It says a lot about Hungary in the 1980s that the movement that represented the biggest challenge to the Communist authorities was an environmental one. In Romania, dissidents focused on a tyrant. In Poland, striking Solidarity activists protested against working conditions and in support of labor rights. And in Hungary, the rallying point of the opposition was a dam.
It was actually an entire dam complex on the Danube, with one part of the water works at Gabcikovo in Czechoslovakia and the lower section at Nagymaros in Hungary. The two Communist governments were attracted to the potential energy, while the opposition movement in Hungary focused on the environmental consequences. Of course, the primary civic group on the Hungarian side, the Danube Circle, was not just concerned about the environment. It protested the lack of transparency on the part of the government. And that struck at the very legitimacy of the Communist state, and the anti-dam movement attracted more than just environmentalists to the cause. By 1989, 150,000 Hungarians had signed a petition against the dam.
Even before the political changes of the summer and fall of 1989, the Hungarian government withdrew from the project in May. Eventually the Slovak side went through with the construction of its facility at Gabcikovo, which entailed the diversion of the Danube waters. The Slovaks argued that the failure of the Hungarian side to build their part of the complex reduced the efficiency of the Gabcikovo water works. The Hungarians were upset over the consequences for Hungary of the diversion of the Danube. The two countries took the case to the International Court of Justice. In 1997, the ICJ ruled that both sides were at fault for breaking earlier agreements, and both sides owed damages. The dispute remains unresolved.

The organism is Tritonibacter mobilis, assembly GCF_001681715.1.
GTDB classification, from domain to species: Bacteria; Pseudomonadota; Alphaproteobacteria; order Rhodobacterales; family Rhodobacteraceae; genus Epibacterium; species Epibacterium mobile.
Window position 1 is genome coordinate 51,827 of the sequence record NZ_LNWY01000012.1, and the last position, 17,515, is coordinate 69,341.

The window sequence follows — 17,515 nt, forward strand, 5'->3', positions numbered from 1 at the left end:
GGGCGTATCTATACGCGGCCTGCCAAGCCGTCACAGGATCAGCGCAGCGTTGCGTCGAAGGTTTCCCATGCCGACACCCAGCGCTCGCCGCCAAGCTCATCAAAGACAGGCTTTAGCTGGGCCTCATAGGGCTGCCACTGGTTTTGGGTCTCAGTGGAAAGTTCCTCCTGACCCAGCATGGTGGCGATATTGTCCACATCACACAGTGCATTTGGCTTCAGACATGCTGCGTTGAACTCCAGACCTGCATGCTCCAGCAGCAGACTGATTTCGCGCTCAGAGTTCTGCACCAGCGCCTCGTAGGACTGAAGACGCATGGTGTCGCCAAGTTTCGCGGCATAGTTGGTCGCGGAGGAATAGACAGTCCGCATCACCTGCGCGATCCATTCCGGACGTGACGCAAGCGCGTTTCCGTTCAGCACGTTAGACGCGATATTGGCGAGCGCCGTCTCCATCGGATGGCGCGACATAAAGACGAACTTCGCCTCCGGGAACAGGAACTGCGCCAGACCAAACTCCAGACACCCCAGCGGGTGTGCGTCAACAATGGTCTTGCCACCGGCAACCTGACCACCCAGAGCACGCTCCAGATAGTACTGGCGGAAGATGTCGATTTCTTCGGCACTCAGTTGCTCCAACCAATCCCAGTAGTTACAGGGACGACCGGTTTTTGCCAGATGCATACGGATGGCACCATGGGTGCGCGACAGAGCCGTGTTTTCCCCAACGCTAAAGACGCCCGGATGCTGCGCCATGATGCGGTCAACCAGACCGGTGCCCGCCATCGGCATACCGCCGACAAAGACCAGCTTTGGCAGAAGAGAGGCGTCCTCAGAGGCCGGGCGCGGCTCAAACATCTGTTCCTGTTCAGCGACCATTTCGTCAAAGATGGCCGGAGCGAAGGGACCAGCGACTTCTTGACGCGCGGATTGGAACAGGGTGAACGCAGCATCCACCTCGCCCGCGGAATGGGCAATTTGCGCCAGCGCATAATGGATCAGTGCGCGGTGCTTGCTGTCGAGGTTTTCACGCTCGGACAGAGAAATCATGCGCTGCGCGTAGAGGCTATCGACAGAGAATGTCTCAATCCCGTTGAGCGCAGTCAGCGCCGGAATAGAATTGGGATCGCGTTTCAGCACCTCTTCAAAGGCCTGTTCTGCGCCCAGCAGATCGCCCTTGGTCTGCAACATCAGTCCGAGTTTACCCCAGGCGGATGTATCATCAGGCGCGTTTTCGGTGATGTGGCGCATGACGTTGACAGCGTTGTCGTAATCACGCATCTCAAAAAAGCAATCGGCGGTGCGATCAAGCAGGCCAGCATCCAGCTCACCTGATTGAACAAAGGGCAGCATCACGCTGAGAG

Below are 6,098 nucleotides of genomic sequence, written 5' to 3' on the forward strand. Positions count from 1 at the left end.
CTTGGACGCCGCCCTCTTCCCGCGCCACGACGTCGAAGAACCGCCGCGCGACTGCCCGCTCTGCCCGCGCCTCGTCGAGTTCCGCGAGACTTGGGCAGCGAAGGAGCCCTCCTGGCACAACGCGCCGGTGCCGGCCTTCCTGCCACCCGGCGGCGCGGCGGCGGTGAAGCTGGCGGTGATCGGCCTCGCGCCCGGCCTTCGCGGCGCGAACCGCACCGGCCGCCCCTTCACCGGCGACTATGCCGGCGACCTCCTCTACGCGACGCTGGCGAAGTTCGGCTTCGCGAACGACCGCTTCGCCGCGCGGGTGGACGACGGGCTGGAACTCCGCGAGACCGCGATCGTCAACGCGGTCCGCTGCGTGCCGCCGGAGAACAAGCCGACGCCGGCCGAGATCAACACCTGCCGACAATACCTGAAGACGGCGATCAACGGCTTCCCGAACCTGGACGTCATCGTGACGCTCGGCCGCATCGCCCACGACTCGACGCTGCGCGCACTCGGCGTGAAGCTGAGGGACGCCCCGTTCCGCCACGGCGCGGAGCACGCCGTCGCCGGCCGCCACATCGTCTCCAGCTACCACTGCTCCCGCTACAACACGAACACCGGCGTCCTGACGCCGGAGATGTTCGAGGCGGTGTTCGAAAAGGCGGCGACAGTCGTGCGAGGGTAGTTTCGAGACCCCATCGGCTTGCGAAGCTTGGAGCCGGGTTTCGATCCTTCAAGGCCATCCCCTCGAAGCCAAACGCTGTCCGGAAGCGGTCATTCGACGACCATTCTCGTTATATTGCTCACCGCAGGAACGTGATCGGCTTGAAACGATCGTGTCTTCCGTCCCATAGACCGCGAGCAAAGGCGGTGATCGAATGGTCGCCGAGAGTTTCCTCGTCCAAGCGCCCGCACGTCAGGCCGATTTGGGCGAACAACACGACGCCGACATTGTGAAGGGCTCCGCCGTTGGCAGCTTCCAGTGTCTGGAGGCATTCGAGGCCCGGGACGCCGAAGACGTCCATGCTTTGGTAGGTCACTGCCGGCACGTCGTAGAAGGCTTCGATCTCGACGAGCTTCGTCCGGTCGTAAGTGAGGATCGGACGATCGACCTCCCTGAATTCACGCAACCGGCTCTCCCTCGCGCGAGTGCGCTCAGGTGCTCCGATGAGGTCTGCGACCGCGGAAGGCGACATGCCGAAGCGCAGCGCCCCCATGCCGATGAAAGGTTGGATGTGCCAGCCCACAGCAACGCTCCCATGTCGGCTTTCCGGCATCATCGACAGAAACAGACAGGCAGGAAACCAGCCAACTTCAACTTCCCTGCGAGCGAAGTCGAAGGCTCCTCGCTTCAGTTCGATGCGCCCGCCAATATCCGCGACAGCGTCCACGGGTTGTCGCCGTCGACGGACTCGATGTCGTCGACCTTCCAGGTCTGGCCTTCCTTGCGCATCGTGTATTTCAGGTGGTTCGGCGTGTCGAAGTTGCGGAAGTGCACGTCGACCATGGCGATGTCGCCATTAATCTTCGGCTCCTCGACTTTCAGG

"I used to say that for both countries, the dam became a symbol," Tamas Fleischer told me in an interview in Budapest last May. "For Slovakia, it symbolized independence, over and above the technical issues. From the Hungarian side, it became a symbol of the anti-Communist and anti-industrial movement." Because the dam project had such powerful and contrasting symbolic value, it was very difficult to achieve a compromise.
Fleischer was involved in the dam movement in the 1980s and continues to follow the twists and turns of the issue. An engineer who specializes on sustainable transportation, he nevertheless understands the technical issues involved in subjecting the Danube to this half-finished effort to harness the river's power.
"For Slovakia, it is very convenient because they are using the water," Fleischer points out. "For Hungary, theoretically, we won because we didn't build the dam. But our water resources are being used by another country. From that point of view, the water management people are right that we have lost money over the years."
The conflict has a technical dimension related to the navigability of the Danube, the displacement of gravel from the riverbed, and the impact of the Danube diversion on water quality downstream. But the major problems between Slovakia and Hungary on the dam issue remain political.
"Such a problem can only be resolved by reliable politicians," Fleischer concludes. "This is not an issue that a politician can use to advance a career. But there are no such politicians who have enough authority that they can afford to lose some of their power by resolving this issue. De Gaulle did this in France when he withdrew from Algeria. He risked the reputation he had from World War II in order to solve the problem. We would need something similar, but first of all both Slovakia and Hungary would need a 'de Gaulle.'"
In the paper you sent me, which I think was from 1993, you talked about the trajectory of the Nagymaros-Gabcikovo dam project. In the 1993 paper, you write that the Hungarian government cancelled its side of the dam, but Slovakia went ahead with Gabcikovo. I understand that there is still a dispute between Hungary and Slovakia over this issue. Are you surprised that this issue is still going on?
If you mean surprised because I thought the problem would be solved after 20 years, yes, I am surprised that it isn't. I used to say that for both countries, the dam became a symbol. For Slovakia, it symbolized independence, over and above the technical issues. From the Hungarian side, it became a symbol of the anti-Communist and anti-industrial movement. In the Western countries, for instance in France, the anti-nuclear movement was the symbol of anti-industrial feeling.
The water management people always complain that non-experts are talking about the water issue. But that's the way it is in society. It's the same in a restaurant. You don't have to be a very good cook in order to say something for or against the meal. Transportation people are the same, and maybe I made the same complaints when I was working within the transportation institute. Experts think they know better about transport, and everyone who doesn't have the same understanding is against rationality and good development.